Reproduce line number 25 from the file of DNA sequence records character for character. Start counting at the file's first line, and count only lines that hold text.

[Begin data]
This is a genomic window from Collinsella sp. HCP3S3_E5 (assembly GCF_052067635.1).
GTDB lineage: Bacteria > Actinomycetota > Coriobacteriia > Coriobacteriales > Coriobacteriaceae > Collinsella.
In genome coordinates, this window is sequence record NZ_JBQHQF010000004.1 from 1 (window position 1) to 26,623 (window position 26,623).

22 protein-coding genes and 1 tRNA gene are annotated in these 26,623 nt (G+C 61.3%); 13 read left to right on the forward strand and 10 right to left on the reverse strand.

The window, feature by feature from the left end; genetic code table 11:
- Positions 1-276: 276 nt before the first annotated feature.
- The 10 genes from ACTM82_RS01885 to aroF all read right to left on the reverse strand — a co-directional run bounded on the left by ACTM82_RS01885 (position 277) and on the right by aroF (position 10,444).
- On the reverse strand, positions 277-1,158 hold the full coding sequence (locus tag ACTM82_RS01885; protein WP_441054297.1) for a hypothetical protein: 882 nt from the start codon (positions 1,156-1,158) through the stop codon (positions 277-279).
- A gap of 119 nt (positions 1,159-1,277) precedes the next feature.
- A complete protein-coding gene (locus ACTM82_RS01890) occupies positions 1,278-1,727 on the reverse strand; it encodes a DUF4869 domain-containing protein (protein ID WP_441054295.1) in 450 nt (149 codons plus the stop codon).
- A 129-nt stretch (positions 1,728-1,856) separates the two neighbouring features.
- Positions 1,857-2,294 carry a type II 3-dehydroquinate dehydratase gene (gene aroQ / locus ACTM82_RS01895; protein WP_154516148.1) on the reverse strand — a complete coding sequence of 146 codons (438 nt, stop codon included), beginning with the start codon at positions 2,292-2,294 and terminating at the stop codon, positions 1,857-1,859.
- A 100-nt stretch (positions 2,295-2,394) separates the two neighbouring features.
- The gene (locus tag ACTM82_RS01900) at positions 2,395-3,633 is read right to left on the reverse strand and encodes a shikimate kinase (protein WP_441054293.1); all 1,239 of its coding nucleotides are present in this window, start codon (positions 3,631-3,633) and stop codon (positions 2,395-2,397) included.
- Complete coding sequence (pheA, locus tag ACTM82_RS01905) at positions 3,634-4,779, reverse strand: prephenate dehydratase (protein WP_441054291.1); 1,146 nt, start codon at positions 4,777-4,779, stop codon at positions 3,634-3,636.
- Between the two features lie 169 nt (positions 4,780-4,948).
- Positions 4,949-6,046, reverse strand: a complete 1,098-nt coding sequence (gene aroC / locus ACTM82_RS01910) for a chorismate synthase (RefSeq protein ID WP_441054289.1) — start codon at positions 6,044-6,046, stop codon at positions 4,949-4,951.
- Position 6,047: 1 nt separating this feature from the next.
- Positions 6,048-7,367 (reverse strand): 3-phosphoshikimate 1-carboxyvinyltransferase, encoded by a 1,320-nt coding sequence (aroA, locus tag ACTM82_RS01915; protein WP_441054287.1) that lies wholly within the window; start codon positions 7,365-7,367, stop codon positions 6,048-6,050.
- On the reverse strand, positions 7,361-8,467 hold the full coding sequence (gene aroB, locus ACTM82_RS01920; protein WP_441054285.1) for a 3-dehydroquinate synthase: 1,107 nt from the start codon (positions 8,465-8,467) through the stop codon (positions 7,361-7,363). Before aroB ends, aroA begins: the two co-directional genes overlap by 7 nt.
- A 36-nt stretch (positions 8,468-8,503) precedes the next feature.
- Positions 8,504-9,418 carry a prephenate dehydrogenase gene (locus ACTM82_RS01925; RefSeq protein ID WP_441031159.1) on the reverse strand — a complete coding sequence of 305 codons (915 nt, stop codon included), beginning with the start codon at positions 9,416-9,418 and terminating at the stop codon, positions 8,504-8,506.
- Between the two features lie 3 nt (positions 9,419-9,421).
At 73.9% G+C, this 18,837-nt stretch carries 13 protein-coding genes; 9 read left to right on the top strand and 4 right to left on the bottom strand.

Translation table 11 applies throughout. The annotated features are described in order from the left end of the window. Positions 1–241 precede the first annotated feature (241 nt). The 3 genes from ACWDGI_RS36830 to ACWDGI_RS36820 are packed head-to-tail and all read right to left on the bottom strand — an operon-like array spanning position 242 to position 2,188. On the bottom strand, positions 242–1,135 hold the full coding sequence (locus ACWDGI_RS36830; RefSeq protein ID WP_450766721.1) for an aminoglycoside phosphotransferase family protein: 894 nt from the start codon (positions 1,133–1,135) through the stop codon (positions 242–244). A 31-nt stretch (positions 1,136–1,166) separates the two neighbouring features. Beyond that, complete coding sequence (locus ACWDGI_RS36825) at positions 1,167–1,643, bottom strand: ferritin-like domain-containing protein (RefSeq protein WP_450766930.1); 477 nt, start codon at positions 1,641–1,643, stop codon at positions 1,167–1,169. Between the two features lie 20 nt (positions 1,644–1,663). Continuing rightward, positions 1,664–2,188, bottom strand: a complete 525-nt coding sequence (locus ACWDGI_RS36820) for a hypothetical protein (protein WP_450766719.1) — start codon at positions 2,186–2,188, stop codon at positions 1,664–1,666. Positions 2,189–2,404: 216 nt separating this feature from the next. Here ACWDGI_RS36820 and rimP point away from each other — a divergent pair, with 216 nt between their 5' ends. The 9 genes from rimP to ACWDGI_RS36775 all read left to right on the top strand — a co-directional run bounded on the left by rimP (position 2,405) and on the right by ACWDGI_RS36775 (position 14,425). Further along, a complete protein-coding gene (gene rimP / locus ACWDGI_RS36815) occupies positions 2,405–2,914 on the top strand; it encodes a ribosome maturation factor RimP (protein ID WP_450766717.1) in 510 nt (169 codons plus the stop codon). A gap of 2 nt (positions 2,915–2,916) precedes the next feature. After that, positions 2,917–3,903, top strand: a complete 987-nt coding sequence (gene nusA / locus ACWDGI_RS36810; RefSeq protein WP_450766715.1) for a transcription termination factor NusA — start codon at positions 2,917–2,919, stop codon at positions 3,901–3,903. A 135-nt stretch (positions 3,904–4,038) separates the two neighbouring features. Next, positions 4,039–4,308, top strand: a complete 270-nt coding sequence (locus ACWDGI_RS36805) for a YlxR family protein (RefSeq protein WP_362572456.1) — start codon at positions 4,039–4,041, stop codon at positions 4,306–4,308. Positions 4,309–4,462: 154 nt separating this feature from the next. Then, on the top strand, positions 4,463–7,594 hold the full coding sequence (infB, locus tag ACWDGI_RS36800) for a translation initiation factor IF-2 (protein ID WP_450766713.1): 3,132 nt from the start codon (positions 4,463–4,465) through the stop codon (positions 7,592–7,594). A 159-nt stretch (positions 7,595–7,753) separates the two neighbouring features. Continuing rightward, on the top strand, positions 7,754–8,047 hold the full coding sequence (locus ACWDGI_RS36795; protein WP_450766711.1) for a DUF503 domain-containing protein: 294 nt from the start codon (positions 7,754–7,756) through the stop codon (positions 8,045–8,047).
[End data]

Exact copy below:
Translation table 11 applies throughout. The annotated features are described in order from the left end of the window. Positions 1–241 precede the first annotated feature (241 nt). The 3 genes from ACWDGI_RS36830 to ACWDGI_RS36820 are packed head-to-tail and all read right to left on the bottom strand — an operon-like array spanning position 242 to position 2,188. On the bottom strand, positions 242–1,135 hold the full coding sequence (locus ACWDGI_RS36830; RefSeq protein ID WP_450766721.1) for an aminoglycoside phosphotransferase family protein: 894 nt from the start codon (positions 1,133–1,135) through the stop codon (positions 242–244). A 31-nt stretch (positions 1,136–1,166) separates the two neighbouring features. Beyond that, complete coding sequence (locus ACWDGI_RS36825) at positions 1,167–1,643, bottom strand: ferritin-like domain-containing protein (RefSeq protein WP_450766930.1); 477 nt, start codon at positions 1,641–1,643, stop codon at positions 1,167–1,169. Between the two features lie 20 nt (positions 1,644–1,663). Continuing rightward, positions 1,664–2,188, bottom strand: a complete 525-nt coding sequence (locus ACWDGI_RS36820) for a hypothetical protein (protein WP_450766719.1) — start codon at positions 2,186–2,188, stop codon at positions 1,664–1,666. Positions 2,189–2,404: 216 nt separating this feature from the next. Here ACWDGI_RS36820 and rimP point away from each other — a divergent pair, with 216 nt between their 5' ends. The 9 genes from rimP to ACWDGI_RS36775 all read left to right on the top strand — a co-directional run bounded on the left by rimP (position 2,405) and on the right by ACWDGI_RS36775 (position 14,425). Further along, a complete protein-coding gene (gene rimP / locus ACWDGI_RS36815) occupies positions 2,405–2,914 on the top strand; it encodes a ribosome maturation factor RimP (protein ID WP_450766717.1) in 510 nt (169 codons plus the stop codon). A gap of 2 nt (positions 2,915–2,916) precedes the next feature. After that, positions 2,917–3,903, top strand: a complete 987-nt coding sequence (gene nusA / locus ACWDGI_RS36810; RefSeq protein WP_450766715.1) for a transcription termination factor NusA — start codon at positions 2,917–2,919, stop codon at positions 3,901–3,903. A 135-nt stretch (positions 3,904–4,038) separates the two neighbouring features. Next, positions 4,039–4,308, top strand: a complete 270-nt coding sequence (locus ACWDGI_RS36805) for a YlxR family protein (RefSeq protein WP_362572456.1) — start codon at positions 4,039–4,041, stop codon at positions 4,306–4,308. Positions 4,309–4,462: 154 nt separating this feature from the next. Then, on the top strand, positions 4,463–7,594 hold the full coding sequence (infB, locus tag ACWDGI_RS36800) for a translation initiation factor IF-2 (protein ID WP_450766713.1): 3,132 nt from the start codon (positions 4,463–4,465) through the stop codon (positions 7,592–7,594). A 159-nt stretch (positions 7,595–7,753) separates the two neighbouring features. Continuing rightward, on the top strand, positions 7,754–8,047 hold the full coding sequence (locus ACWDGI_RS36795; protein WP_450766711.1) for a DUF503 domain-containing protein: 294 nt from the start codon (positions 7,754–7,756) through the stop codon (positions 8,045–8,047).